Egypt's general prosecutor has issued an arrest warrant for eight Americans in relation to the anti-Muslim film that has sparked worldwide protests.
While it's not entirely clear who made the The Innocence of Muslims, a Coptic Christian from California named Nakoula Basseley Nakoula has admitted having a role in the film's making.
Still, reports the BBC, Egypt has issued an arrest warrant against Nakoula, six other American-based Coptic Christians and the Quran-burning Florida pastor Terry Jones, who helped publicize the film.
The BBC reports that Egypt accuses them of "insulting the Islamic religion, insulting the Prophet and inciting sectarian strife."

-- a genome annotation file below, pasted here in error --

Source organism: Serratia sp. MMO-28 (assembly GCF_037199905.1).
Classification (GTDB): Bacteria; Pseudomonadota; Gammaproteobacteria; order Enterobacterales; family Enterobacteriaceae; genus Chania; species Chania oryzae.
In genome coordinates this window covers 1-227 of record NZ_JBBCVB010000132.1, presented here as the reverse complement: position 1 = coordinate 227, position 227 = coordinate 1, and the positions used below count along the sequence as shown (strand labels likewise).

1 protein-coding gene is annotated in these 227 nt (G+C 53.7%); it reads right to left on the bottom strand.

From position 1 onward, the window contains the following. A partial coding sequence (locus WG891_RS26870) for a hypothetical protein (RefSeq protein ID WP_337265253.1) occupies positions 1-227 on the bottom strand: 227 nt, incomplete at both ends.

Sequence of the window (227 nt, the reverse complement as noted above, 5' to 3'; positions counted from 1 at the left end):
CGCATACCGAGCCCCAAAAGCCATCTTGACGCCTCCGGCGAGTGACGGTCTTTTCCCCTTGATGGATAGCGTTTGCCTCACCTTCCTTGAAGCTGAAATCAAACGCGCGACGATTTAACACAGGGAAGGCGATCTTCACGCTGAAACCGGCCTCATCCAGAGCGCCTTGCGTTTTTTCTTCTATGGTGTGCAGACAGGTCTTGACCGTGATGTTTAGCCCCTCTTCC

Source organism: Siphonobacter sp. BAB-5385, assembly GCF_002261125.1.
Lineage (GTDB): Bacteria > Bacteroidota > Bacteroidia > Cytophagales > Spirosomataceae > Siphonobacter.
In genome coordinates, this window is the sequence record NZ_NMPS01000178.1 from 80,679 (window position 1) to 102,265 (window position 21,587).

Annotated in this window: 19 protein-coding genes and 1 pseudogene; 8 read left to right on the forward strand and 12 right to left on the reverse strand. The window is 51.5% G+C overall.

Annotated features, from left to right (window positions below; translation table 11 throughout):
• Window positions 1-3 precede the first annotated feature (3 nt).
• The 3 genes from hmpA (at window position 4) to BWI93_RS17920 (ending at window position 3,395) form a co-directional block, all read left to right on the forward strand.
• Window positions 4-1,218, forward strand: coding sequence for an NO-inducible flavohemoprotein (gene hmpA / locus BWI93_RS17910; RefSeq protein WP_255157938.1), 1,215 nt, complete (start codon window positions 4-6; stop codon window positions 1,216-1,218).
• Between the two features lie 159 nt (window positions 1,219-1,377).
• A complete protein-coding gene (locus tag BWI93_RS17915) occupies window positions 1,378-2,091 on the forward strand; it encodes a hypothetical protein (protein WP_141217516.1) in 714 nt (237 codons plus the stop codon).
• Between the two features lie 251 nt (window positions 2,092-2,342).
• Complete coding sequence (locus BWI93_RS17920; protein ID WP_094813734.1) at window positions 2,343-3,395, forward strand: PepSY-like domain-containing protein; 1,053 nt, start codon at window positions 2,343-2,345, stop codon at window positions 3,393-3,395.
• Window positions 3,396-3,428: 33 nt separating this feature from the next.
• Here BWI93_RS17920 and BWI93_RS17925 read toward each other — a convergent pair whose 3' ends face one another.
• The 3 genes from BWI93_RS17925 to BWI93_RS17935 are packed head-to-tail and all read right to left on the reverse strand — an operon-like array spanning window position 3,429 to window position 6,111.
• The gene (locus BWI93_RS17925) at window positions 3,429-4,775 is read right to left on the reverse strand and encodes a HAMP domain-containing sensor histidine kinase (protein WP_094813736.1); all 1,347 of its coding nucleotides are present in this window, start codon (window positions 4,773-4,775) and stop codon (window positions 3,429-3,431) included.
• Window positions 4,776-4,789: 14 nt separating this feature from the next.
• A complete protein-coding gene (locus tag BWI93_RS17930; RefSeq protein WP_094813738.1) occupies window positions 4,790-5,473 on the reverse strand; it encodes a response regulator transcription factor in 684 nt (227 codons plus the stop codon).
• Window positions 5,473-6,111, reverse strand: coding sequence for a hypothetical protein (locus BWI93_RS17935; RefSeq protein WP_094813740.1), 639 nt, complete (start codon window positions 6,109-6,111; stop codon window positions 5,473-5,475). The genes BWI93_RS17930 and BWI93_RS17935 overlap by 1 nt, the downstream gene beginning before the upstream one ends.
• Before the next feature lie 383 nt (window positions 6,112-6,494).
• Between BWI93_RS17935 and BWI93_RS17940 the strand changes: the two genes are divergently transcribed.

"It said international police agency Interpol would be notified of the warrants," the BBC reports. "A request will also be filed with U.S. judicial authorities."
According to the AP, the charges could be punishable by the death penalty. And, of course, the AP adds, the seven Americans will likely never be extradited so it's likely they will be tried in absentia.
The AP spoke to the ultraconservative Salafi lawyer Mamdouh Ismail, who said the move might help quell public anger.
"Now these are legal measures instead of angry reactions, whose consequences are undetermined," he told the AP. "This would also set a deterrent for them and anyone else who may fall into this [offense]."
It's unclear how Egypt connected the six other Americans to the film.
As Mark reported, Nakoula and his family fled their Cerritos, Calif. home.
Copyright 2012 National Public Radio. To see more, visit http://www.npr.org/.